France had also helped the American colonies to gain independence from Britain. This added to the already massive Government debt. In order to pay for the cost of maintaining various Government offices, law courts, universities, the army, etc., the state was forced to raise taxes.
Several able ministers proposed to tax the aristocracy. But the aristocrats were not prepared to pay taxes. In desperation, Louis XVI convened the Estates-General (the French Assembly) on May 5, 1789, so that it would grant him the required amount of money. In the past, voting in the Estates-General had been conducted on the principle that each estate would have one vote.
The third estate now demanded that voting be conducted by the Estates-General as a whole (with every member having one vote). There were 600 memers of the third estate and 300 each of the first and second estates. When Louis XVI rejected the proposal of the third estate, they walked out of the Estates-General. A few weeks later, the third estate declared themselves to be the National Assembly. The decision of the National Assembly to draft a new constitution for France signalled the end of absolute monarchy and the beginning of democracy.
The Course of the Revolution:
Apart from the National Assembly, the common people of France, inspired by the ideals of liberty and equality, had decided to revolt against injustice. Thousands of people gathered in the streets of Paris on July 14, 1789, and broke into the Bastille, the state prison. They entered the prison and released the prisoners. The Bastille, the symbol of a despotic monarchy, was destroyed.
The fall of the Bastille is an important landmark in the history of the French Revolution. France observed 14th July 1789 as the Independence Day. On August 12, 1789, the National Assembly adopted the “Declaration of the Rights of Man”. It declared, “Men are born and remain free and are equal in rights.” The drafting of the Constitution was completed by the end of 1791.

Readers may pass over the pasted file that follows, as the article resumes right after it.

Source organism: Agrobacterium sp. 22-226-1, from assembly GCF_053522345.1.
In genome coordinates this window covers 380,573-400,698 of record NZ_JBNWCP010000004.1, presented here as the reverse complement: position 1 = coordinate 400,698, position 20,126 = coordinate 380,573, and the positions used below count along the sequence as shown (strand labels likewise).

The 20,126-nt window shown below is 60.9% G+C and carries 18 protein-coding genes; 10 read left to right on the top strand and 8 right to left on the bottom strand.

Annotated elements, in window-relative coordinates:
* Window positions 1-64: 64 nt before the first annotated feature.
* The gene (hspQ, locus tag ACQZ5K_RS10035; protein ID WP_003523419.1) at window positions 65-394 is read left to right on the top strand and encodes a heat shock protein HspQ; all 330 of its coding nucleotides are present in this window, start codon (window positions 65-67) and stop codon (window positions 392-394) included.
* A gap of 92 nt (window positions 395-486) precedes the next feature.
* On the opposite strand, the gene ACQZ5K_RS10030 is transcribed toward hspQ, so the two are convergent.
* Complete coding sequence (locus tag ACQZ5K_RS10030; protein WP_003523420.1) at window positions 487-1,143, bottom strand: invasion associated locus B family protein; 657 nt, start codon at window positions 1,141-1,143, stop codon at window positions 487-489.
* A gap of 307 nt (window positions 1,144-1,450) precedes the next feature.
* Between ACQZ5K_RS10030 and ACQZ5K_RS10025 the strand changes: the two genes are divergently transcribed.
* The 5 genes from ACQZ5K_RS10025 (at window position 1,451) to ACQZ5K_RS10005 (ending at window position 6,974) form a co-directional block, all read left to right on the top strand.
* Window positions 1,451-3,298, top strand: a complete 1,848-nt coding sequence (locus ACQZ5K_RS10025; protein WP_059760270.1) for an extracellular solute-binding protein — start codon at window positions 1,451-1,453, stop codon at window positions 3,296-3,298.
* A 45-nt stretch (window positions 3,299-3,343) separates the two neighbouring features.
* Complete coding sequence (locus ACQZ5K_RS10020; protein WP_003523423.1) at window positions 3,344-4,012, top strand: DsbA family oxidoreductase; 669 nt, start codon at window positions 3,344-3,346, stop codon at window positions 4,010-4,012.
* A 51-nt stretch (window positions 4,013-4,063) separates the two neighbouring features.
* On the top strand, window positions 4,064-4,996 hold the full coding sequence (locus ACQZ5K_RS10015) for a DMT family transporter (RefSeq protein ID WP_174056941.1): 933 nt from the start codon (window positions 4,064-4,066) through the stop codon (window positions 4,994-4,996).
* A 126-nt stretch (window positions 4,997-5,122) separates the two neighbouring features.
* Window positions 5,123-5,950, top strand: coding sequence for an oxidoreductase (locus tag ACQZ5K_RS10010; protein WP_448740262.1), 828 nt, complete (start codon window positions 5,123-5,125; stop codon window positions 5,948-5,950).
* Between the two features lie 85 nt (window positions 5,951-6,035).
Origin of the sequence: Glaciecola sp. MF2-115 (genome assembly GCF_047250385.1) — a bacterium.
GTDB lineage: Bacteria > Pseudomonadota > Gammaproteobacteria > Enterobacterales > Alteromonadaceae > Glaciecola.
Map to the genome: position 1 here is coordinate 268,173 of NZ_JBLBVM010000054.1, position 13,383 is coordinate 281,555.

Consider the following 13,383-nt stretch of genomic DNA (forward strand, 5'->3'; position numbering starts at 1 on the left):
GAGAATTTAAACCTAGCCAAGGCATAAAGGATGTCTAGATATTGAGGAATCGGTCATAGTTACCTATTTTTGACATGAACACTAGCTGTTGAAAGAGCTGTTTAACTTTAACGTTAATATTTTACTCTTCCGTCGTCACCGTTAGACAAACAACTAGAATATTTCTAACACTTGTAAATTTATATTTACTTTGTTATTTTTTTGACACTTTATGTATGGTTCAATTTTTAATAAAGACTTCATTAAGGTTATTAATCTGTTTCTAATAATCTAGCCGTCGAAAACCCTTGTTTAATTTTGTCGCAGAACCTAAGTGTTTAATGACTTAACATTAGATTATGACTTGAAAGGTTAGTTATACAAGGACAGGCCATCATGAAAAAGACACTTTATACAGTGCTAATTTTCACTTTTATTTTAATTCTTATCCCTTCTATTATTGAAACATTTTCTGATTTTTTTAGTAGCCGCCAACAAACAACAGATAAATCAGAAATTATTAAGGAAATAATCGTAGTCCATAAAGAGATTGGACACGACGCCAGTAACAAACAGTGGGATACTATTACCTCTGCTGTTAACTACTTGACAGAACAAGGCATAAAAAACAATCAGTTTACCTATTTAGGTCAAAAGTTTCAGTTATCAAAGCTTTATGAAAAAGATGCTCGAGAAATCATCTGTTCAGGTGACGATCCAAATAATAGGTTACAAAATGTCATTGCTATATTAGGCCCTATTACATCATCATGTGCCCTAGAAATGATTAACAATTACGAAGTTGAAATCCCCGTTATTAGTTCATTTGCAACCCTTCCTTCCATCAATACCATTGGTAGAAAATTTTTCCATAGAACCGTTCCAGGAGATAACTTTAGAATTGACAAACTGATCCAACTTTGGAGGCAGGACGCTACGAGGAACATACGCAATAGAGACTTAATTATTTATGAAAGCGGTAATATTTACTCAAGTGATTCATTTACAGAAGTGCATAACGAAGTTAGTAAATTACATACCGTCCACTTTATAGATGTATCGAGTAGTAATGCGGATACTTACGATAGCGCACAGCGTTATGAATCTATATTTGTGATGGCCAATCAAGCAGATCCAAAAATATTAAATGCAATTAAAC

In 1792, the French monarchy was abolished and France became a republic upholding the principles of liberty, equality and fraternity. A provisional government was set up. In 1793, executive authority passed into the hands of a radical political group called the Jacobins.
Their leader was Robespierre. He passed orders to execute thousands of “enemies” of the Republic. During this ‘Reign of Terror’ thousands of innocent Robespierre people were also guillotined on the suspicion of treason. King Louis XVI and Queen Marie Antoinette were also guillotined (1793) as traitors.
The execution of Emperor Louis XVI and his Queen came as a rude shock to the monarchical countries of Europe. The European powers formed a coalition against France (1793). In France, after the death of Robespierre, the moderate leaders gained ground. A Directory comprising five directors exercised power (1795-1799). During this period France went through great turmoil due to lack of efficient governance.
The Directors depended on the military genius of Napoleon to fight the European coalition and earn the confidence of the people. Finding himself popular, Napoleon overthrew the Directory. In December 1804, Napoleon declared, himself the “Emperor of the French”. The legal veil of republicanism was dropped.